The Jains heard the same story. Their opinions were simply a response to the story and the system of thought centered around the mythology. There’s a hundred year discrepancy between the the time periods that he supposedly existed and the story of his life wasn’t committed to writing until almost four hundred years later. You seriously call that verifiable evidence? I think that if the Buddha was a real person, he wouldn’t want you to accept such a thing just because people say it’s true. To me, the Buddha is just an idealized embodiment of the perfectly enlightened individual. I don’t need to believe he was an actual person to have faith in the Dhamma.
So, the Jains and the “imaginary” Buddha’s followers are around at the same time, in the same places, engaged in debates and in a sense competing for patronage, and the Jains never figure out that this Gotama guy is just a story? Wouldn’t they be, like, just a tiny bit curious about where he actually was? And wouldn’t they, after a few decades of never seeing the guy, get really, really suspicious that no one had ever seen this invisible teacher? And wouldn’t they then spread the word that this “Buddha” guy was actually a story put about by a committee of ascetics? I mean, that would be a pretty darn good piece of propaganda, and one you’d want to record in your scriptures.
The problem with this article is that it assumes a specific definition of rebirth. I don’t recall rebirth being defined as “consciousness can exist outside of a brain, or be transferred from one brain to another” anywhere in the Pāli Canon. I’m pretty sure the Buddha declined to comment on the specifics of such matters. My understanding is that’s it’s more like an accumulation of karmic energy or a spiritual energy-force that gets passed to the next life-form. To imply that a consciousness gets passed from one brain to another seems to go against the actual teaching of anattā.
So what I’ve called “consciousness,” you’ve called “an accumulation of karmic energy or a spiritual energy-force” and what I’ve called “being transferred from one brain to another” you’ve called “getting passed to the next life-form.” I’m afraid I don’t think that changing the names makes the process any more likely.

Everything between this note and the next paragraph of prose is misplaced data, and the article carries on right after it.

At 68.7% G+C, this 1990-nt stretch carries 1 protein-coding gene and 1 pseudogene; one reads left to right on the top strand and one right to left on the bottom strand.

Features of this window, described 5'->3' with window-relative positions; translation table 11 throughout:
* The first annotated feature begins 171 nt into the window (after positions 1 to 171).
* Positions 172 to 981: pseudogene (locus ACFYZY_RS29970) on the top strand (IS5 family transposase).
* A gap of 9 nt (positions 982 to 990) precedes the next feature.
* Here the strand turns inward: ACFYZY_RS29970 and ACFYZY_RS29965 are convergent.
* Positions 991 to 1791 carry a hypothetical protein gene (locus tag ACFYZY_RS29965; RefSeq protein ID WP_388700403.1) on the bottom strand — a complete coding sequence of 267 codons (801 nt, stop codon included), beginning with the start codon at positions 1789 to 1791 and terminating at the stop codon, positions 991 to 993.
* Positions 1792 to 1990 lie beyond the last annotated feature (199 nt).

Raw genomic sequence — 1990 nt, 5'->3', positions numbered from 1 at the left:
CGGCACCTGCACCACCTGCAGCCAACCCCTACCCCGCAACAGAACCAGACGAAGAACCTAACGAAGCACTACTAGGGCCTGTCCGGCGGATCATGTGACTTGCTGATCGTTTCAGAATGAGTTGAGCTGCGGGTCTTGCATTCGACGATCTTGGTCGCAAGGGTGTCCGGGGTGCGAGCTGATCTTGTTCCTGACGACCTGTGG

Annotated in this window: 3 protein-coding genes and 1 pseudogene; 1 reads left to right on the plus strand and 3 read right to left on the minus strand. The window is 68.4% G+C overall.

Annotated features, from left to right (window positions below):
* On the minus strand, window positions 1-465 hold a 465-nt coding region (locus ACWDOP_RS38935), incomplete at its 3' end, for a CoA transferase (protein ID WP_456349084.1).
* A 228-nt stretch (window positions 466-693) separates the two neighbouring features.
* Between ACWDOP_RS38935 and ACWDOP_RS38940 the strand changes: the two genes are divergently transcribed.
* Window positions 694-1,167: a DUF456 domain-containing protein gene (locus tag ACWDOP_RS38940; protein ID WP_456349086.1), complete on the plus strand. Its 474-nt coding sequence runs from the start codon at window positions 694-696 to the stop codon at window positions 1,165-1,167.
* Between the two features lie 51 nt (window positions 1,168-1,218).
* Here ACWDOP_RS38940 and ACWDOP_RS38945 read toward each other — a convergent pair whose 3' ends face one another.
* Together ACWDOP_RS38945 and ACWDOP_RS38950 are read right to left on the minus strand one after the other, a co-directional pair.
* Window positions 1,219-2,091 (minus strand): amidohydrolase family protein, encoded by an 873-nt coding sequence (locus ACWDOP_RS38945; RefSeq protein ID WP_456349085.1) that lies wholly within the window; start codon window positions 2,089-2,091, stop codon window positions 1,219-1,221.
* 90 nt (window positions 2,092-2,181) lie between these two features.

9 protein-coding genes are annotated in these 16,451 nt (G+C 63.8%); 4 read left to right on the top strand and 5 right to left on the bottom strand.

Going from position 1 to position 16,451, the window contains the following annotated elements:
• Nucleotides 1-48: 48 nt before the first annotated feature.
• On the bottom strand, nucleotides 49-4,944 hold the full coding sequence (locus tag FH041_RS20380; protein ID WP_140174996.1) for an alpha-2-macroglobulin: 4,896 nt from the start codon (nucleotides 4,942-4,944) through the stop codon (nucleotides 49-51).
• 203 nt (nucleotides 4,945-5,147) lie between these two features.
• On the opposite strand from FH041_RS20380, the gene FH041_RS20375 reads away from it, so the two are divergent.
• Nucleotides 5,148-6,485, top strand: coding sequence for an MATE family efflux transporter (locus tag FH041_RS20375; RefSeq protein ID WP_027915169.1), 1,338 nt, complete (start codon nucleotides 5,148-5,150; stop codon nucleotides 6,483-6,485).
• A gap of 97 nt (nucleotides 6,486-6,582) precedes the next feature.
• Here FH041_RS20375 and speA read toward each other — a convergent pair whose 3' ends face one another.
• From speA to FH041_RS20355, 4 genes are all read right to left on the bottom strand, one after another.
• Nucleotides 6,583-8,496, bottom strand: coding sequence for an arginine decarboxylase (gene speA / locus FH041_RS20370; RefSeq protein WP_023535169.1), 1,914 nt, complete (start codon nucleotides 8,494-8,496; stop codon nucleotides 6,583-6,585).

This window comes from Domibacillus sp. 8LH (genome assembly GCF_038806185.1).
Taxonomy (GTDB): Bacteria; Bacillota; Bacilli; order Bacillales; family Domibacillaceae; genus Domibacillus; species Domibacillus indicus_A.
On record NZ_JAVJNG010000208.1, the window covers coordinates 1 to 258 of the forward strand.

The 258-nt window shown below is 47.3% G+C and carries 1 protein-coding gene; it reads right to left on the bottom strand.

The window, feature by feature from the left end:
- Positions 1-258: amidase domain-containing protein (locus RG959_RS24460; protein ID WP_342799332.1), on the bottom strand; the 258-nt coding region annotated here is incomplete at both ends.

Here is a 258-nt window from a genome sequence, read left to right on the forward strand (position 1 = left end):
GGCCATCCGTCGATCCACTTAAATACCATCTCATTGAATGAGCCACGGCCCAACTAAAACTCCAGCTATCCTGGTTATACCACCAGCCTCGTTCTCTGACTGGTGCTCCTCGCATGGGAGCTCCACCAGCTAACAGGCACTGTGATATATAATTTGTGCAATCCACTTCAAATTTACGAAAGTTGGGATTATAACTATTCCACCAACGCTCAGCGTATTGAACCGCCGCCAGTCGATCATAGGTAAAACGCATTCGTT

Technically, of course, there is no “thing” said to be passed across. Rather, the last moment of consciousness of the previous life “ignites” the first moment of consciousness in the next life, much as one candle can light another. (This is why there’s no conflict with anatta.) Quite how this is meant to happen is a mystery to me. According to the Theravada, the transfer is instantaneous, while for the Tibetans there are many days (49, I think) of consciousness existing free of the body. Either way, something to do with consciousness has to get from one body to another. That doesn’t strike me as very plausible.
One of the most common claims for evidence for rebirth is past life memories, which suggests that much more than “karmic energy” is passed along. Memories appear to be encoded through connections in the brain, and the amount of data stored in one brain is considerable. How this can all be “moved” from one body to another is again a mystery to me.
If you want to believe in rebirth, that’s fine by me. I just have to warn you that convincing me of something without evidence is going to be exceedingly hard. It’ll take more than changing the terminology.